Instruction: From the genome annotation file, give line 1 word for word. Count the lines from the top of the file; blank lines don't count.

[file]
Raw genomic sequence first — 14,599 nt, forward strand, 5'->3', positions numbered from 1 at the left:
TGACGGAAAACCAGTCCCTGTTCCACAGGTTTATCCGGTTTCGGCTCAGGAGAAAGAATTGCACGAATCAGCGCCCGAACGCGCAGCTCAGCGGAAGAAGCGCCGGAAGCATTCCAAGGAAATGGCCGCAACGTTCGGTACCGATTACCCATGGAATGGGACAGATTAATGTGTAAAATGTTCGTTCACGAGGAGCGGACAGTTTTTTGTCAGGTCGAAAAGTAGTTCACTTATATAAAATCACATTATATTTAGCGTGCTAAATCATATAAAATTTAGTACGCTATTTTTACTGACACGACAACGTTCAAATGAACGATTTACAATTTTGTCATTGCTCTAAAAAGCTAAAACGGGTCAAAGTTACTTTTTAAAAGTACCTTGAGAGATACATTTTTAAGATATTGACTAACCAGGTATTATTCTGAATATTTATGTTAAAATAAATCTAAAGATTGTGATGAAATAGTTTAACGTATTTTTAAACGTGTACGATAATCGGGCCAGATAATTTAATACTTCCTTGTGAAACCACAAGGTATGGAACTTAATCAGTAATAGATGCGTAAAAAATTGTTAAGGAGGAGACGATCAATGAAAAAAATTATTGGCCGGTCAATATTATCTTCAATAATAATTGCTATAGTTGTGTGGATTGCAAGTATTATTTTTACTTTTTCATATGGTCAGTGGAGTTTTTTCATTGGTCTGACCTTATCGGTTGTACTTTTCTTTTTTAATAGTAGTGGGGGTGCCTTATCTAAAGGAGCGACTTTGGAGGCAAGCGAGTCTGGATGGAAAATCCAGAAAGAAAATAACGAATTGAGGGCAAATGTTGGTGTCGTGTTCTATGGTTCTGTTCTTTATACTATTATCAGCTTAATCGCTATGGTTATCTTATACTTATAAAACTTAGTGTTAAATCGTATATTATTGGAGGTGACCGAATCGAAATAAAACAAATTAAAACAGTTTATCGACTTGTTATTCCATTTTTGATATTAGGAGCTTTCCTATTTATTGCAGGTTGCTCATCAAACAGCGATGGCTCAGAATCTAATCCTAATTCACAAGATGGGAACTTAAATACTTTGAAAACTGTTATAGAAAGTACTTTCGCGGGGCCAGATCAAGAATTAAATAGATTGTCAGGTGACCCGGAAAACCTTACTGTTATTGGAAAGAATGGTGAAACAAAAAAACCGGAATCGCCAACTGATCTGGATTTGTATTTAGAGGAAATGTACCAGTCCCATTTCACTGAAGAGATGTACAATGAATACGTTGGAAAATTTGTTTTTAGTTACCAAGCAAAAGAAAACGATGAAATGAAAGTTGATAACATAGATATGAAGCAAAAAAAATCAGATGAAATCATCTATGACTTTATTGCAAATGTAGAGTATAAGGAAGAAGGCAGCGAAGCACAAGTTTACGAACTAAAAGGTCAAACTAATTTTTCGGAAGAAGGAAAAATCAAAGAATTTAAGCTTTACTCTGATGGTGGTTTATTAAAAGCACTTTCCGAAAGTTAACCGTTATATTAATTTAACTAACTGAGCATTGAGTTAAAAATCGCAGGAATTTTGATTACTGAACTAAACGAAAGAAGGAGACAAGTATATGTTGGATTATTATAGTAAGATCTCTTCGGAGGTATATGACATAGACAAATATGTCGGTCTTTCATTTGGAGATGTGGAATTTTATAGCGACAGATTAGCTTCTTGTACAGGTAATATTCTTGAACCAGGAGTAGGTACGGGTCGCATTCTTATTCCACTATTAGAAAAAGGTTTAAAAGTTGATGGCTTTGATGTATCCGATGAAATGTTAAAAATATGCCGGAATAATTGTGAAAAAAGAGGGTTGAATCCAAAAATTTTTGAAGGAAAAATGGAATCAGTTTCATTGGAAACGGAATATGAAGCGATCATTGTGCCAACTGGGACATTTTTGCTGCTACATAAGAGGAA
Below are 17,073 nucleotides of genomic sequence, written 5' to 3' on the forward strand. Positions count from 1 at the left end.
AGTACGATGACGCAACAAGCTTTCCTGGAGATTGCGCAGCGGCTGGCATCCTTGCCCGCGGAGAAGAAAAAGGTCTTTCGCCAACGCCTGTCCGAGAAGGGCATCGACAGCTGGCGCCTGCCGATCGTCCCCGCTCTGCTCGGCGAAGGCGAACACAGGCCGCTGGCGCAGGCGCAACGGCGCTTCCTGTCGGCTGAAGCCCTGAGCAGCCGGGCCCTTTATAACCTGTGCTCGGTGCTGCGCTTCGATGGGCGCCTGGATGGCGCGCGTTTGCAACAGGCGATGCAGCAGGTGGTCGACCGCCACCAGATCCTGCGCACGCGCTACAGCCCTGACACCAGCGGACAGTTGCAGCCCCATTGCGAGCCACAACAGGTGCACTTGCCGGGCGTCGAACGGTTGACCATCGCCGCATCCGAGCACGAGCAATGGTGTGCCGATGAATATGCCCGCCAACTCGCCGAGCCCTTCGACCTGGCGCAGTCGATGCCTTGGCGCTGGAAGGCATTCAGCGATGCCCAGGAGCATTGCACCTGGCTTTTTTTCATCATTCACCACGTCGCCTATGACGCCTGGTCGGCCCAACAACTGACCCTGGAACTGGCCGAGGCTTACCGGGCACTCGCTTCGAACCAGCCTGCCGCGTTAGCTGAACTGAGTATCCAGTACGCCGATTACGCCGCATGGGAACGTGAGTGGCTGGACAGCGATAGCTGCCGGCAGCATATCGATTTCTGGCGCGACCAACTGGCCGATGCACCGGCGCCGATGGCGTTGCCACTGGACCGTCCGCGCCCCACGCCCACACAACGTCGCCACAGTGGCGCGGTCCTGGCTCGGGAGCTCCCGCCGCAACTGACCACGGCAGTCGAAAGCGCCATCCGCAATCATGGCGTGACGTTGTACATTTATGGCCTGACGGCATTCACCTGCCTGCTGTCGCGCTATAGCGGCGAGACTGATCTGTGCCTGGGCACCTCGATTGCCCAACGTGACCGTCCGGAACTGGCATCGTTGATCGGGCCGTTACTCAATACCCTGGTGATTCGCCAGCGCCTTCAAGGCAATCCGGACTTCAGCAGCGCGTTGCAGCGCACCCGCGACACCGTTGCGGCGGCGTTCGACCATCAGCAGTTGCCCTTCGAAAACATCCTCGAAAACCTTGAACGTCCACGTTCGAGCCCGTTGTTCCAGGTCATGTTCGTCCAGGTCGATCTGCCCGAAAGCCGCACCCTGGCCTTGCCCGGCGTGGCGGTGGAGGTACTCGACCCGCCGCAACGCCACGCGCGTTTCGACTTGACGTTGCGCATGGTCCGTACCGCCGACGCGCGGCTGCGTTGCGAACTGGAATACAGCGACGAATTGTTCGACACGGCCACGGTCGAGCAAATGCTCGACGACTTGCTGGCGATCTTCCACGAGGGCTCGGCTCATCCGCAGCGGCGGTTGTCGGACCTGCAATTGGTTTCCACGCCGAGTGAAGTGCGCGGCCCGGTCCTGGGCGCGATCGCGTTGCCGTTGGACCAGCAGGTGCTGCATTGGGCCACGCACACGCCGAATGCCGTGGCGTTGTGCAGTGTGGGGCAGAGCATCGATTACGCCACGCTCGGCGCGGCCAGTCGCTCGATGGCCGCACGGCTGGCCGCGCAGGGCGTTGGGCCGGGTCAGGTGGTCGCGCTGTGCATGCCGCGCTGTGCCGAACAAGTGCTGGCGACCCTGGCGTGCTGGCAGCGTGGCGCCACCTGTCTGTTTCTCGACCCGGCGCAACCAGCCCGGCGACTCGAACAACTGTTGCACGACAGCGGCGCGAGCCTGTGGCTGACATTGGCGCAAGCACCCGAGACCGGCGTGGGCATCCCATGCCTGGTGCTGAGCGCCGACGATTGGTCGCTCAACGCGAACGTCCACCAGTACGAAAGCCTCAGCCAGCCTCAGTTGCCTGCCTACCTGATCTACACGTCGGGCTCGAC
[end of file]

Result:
Raw genomic sequence first — 14,599 nt, forward strand, 5'->3', positions numbered from 1 at the left: